The results from the three focus groups on transport policy were the most positive in the case of Georgia. Legislative approximation advances and is well integrated into the sector’s reform efforts. This is complemented by substantial investments in multi-modal transport corridors, with financing from IFIs. Both Moldova and Ukraine see serious delays in legislative approximation. In both cases there is also scepticism over the Trans-European Networks.
Specifically for Ukraine there are several further important points:
Delayed road transport legislation may pass in 2020, and for inland waterways there is also the prospect of legislative breakthrough soon.
As for the EU’s role there is a growing problem of insufficient road licenses for Ukrainian freight companies, now prejudicing trade expansion with the EU. This is a case of outright protectionism on the part of EU member states and prejudices the basic objectives of the DCFTA. It needs resolution in the form of a road transport agreement that should see the emission of adequate EU-wide permits.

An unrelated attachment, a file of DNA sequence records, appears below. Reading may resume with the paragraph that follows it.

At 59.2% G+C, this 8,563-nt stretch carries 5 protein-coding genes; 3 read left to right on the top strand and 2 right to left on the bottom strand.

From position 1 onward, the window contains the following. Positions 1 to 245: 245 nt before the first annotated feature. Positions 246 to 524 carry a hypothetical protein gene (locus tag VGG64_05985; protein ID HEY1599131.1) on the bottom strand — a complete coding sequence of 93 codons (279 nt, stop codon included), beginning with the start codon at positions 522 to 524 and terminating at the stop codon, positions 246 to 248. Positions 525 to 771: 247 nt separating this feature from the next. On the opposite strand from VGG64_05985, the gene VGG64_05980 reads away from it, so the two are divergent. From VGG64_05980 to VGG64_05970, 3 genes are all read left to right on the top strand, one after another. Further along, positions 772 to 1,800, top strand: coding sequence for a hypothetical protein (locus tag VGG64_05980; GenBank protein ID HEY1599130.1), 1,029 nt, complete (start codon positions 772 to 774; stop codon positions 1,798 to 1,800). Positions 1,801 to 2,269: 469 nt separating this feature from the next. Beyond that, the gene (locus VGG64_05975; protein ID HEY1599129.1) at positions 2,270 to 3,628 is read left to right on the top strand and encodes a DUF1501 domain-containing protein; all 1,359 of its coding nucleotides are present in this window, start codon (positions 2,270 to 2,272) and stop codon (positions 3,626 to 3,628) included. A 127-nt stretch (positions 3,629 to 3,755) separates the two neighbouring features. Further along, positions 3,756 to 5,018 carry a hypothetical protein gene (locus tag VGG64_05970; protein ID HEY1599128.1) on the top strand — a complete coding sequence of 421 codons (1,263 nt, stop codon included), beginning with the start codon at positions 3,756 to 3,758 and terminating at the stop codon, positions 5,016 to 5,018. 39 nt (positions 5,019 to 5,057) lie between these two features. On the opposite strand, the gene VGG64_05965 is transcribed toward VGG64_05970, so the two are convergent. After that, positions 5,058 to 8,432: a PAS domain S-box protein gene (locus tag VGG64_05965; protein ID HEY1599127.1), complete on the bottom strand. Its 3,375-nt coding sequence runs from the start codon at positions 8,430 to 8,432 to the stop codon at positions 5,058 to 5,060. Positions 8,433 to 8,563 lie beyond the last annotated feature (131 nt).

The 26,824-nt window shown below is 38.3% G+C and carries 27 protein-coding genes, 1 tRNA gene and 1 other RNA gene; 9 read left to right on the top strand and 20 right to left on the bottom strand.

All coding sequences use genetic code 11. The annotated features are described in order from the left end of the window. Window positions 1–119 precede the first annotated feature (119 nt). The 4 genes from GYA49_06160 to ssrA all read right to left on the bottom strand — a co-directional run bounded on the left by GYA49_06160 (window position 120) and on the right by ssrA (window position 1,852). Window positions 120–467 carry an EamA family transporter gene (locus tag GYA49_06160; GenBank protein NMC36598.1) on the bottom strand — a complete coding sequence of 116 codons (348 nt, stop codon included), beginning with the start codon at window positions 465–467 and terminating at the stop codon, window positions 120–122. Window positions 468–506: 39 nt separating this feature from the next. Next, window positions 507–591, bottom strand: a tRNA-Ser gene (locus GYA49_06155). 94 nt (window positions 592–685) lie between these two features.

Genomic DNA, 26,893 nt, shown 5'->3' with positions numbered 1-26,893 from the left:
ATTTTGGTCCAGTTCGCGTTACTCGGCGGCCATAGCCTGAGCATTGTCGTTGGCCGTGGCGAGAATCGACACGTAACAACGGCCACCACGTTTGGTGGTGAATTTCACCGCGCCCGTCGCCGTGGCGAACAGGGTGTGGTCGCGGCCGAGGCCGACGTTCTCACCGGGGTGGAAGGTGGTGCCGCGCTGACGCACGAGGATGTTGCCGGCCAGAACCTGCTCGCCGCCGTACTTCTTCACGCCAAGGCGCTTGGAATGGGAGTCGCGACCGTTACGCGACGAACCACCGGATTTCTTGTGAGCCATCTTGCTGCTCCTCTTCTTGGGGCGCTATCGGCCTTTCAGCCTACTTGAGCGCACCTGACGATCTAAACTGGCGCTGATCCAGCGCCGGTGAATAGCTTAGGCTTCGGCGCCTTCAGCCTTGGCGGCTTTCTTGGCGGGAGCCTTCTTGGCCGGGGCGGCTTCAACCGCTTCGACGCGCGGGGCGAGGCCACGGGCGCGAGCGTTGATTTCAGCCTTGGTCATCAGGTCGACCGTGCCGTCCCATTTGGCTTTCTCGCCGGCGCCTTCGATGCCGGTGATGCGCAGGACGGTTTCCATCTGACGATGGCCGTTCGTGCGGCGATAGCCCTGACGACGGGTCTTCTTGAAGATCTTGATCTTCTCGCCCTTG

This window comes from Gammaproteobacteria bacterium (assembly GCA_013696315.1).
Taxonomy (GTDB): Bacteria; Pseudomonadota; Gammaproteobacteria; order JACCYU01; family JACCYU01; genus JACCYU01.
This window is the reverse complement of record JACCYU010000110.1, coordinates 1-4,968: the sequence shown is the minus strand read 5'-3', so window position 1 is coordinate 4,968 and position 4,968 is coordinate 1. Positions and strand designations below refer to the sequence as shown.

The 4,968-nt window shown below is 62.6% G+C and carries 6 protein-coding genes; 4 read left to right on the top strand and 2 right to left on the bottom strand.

Ratification of the initialled civil aviation agreement has been held up on the EU side, but there are now prospects that this can be overcome.
The railway sector is especially problematic.
As regards Moldova, in addition to delays in legislation and needed reforms in road and rail sectors, there are serious border delays at the frontiers with both Romania and Ukraine.